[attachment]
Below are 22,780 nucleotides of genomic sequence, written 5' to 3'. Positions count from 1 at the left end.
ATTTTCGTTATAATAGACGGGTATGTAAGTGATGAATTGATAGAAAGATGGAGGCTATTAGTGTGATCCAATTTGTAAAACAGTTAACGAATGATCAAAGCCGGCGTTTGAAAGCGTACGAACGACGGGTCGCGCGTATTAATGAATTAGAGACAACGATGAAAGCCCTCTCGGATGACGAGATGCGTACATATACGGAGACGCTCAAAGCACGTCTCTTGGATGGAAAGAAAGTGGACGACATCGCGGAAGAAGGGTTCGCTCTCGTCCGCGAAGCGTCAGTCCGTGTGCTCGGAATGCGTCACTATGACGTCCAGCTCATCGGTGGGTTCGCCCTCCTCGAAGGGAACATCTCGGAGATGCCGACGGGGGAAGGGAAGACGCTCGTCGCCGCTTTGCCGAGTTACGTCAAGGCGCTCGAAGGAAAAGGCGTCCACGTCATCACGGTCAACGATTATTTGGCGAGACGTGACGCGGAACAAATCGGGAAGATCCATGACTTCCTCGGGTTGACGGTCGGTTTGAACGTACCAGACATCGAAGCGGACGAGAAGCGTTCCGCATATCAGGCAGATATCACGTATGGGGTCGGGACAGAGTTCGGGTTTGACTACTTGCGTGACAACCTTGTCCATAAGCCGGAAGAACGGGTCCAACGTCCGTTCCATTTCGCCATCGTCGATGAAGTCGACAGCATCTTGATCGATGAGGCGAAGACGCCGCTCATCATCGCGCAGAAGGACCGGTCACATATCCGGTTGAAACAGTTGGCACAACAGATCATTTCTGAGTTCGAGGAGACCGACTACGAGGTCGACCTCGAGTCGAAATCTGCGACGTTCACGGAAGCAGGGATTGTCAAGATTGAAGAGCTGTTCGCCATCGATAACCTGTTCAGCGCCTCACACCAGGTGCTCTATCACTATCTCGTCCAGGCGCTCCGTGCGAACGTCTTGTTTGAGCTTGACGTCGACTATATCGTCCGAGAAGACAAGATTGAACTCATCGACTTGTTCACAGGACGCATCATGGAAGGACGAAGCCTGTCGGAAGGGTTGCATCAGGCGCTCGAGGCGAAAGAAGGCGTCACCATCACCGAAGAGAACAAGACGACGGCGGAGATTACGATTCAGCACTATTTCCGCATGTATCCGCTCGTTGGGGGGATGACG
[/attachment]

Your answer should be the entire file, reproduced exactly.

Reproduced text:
Below are 22,780 nucleotides of genomic sequence, written 5' to 3'. Positions count from 1 at the left end.
ATTTTCGTTATAATAGACGGGTATGTAAGTGATGAATTGATAGAAAGATGGAGGCTATTAGTGTGATCCAATTTGTAAAACAGTTAACGAATGATCAAAGCCGGCGTTTGAAAGCGTACGAACGACGGGTCGCGCGTATTAATGAATTAGAGACAACGATGAAAGCCCTCTCGGATGACGAGATGCGTACATATACGGAGACGCTCAAAGCACGTCTCTTGGATGGAAAGAAAGTGGACGACATCGCGGAAGAAGGGTTCGCTCTCGTCCGCGAAGCGTCAGTCCGTGTGCTCGGAATGCGTCACTATGACGTCCAGCTCATCGGTGGGTTCGCCCTCCTCGAAGGGAACATCTCGGAGATGCCGACGGGGGAAGGGAAGACGCTCGTCGCCGCTTTGCCGAGTTACGTCAAGGCGCTCGAAGGAAAAGGCGTCCACGTCATCACGGTCAACGATTATTTGGCGAGACGTGACGCGGAACAAATCGGGAAGATCCATGACTTCCTCGGGTTGACGGTCGGTTTGAACGTACCAGACATCGAAGCGGACGAGAAGCGTTCCGCATATCAGGCAGATATCACGTATGGGGTCGGGACAGAGTTCGGGTTTGACTACTTGCGTGACAACCTTGTCCATAAGCCGGAAGAACGGGTCCAACGTCCGTTCCATTTCGCCATCGTCGATGAAGTCGACAGCATCTTGATCGATGAGGCGAAGACGCCGCTCATCATCGCGCAGAAGGACCGGTCACATATCCGGTTGAAACAGTTGGCACAACAGATCATTTCTGAGTTCGAGGAGACCGACTACGAGGTCGACCTCGAGTCGAAATCTGCGACGTTCACGGAAGCAGGGATTGTCAAGATTGAAGAGCTGTTCGCCATCGATAACCTGTTCAGCGCCTCACACCAGGTGCTCTATCACTATCTCGTCCAGGCGCTCCGTGCGAACGTCTTGTTTGAGCTTGACGTCGACTATATCGTCCGAGAAGACAAGATTGAACTCATCGACTTGTTCACAGGACGCATCATGGAAGGACGAAGCCTGTCGGAAGGGTTGCATCAGGCGCTCGAGGCGAAAGAAGGCGTCACCATCACCGAAGAGAACAAGACGACGGCGGAGATTACGATTCAGCACTATTTCCGCATGTATCCGCTCGTTGGGGGGATGACG